Section 2 - The Perkins V Act

The Strengthening Career and Technical Education for the 21st Century Act (Perkins V) amends the Carl D. Perkins Career and Technical Education Act of 2006 (Perkins IV). The new act was signed into law July 31, 2018 and went into effect July 1, 2019. For the sake of brevity, throughout this handbook the Strengthening Career and Technical Education for the 21st Century Act will be referred to as Perkins V.

The 2019-2020 school year served as a transition year for the new law. Full implementation began July 1, 2020 for the 2020- 2021 school year or federal fiscal year 2021.

The reauthorization of the Perkins legislation was driven largely by a desire to ensure that students are prepared for 21st century careers. This framing led to a workforce development focus throughout Perkins V with an emphasis on encouraging and incentivizing innovation within career and technical education.

Purpose of the Act

The purpose of the Perkins V Act is to develop more fully the academic knowledge, technical skills, and employability of secondary and postsecondary education students who elect to enroll in CTE programs and programs of study, by:

  1. Building on the efforts of states and localities to develop challenging academic and technical standards and to assist students in meeting such standards, including preparation for high-skill, high-wage, or in-demand occupations in current or emerging
  2. Promoting the development of services and activities that integrate rigorous, challenging academic and career and technical instruction that link to secondary and postsecondary education for participating CTE students.
  3. Increasing state and local flexibility in providing services and activities designed to develop, implement, and improve career and technical education.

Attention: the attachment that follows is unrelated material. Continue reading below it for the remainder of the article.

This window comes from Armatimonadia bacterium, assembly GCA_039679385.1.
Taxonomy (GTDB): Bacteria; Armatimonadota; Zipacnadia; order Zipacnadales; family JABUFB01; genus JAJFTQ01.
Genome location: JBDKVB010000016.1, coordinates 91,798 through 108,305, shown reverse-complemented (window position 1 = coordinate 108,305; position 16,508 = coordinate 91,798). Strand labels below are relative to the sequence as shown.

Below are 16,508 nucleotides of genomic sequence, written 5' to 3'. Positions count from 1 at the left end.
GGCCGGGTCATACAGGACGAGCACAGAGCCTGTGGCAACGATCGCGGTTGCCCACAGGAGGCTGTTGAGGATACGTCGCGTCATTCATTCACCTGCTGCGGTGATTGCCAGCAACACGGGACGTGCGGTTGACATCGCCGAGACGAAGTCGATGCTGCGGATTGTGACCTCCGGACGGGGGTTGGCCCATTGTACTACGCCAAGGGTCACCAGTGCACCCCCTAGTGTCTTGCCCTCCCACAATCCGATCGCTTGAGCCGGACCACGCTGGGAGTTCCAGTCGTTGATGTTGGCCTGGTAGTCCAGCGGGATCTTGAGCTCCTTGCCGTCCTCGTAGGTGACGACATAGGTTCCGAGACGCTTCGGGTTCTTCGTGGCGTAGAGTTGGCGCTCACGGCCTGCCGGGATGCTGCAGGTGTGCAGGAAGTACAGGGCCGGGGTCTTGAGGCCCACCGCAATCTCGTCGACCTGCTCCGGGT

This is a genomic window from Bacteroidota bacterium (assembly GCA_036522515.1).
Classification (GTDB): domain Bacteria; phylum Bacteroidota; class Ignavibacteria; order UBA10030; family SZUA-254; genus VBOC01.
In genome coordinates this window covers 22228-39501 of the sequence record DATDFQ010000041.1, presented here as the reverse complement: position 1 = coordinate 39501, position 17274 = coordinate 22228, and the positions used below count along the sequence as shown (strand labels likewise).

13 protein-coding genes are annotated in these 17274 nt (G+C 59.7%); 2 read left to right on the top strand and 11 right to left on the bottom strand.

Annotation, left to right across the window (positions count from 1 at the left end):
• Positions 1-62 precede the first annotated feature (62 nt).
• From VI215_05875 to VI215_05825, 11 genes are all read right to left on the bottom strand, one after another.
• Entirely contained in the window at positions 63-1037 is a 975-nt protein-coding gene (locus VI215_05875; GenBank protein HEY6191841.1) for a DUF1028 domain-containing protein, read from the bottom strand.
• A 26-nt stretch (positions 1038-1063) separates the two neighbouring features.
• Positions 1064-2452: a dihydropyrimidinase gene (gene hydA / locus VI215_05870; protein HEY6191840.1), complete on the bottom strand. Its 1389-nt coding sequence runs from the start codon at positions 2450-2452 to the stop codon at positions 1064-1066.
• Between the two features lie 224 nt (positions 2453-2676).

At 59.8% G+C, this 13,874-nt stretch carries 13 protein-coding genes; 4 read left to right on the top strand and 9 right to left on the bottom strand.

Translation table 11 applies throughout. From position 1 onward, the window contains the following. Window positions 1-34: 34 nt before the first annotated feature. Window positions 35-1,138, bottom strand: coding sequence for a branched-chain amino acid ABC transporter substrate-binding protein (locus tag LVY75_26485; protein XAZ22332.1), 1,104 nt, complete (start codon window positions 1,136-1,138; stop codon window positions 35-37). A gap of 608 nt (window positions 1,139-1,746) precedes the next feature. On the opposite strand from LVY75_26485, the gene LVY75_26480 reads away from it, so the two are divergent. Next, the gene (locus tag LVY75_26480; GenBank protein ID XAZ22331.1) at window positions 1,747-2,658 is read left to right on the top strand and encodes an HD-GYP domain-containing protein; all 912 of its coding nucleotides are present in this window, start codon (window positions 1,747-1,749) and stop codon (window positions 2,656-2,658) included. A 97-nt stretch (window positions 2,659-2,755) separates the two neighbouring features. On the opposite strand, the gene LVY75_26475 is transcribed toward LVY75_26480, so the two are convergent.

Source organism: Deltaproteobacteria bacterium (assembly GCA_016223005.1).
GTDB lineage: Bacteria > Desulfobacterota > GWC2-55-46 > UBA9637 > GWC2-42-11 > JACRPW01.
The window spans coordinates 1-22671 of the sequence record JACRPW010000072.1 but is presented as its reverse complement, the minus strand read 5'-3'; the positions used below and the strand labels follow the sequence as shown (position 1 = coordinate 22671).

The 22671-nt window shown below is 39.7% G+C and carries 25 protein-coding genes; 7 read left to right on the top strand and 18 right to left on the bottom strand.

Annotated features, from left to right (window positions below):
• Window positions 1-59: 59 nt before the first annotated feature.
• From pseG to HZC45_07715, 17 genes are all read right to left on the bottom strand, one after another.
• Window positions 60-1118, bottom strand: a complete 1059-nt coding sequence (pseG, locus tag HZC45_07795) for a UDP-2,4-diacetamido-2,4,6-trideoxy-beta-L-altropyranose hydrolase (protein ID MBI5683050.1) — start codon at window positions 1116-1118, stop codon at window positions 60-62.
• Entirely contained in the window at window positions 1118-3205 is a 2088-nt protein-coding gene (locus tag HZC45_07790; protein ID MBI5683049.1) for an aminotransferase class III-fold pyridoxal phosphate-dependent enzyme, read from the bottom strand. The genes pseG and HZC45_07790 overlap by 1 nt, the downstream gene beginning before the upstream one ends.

4. Conducting and disseminating national research and disseminating information on best practices that improve CTE programs of study, services, and activities.
  5. Providing technical assistance that (A) promotes leadership, initial preparation, and professional development at the state and local levels; and (B) improves the quality of CTE teachers, faculty, administrators, and counselors.
  6. Supporting partnerships among secondary schools, postsecondary institutions, baccalaureate degree- granting institutions, area CTE schools, local workforce investment boards, business and industry, and intermediaries.
  7. Providing individuals with opportunities throughout their lifetimes to develop, in conjunction with other education and training programs, the knowledge and skills needed to keep the United States competitive.
  8. Increasing the employment opportunities for populations who are chronically unemployed or underemployed, including individuals with disabilities, individuals from economically disadvantaged families, out-of-workforce individuals, youth who are in (or have aged out of) the foster care system, and homeless individuals.

The full text of the Act includes specifications for distribution of funds, general provisions, and amendments to other laws.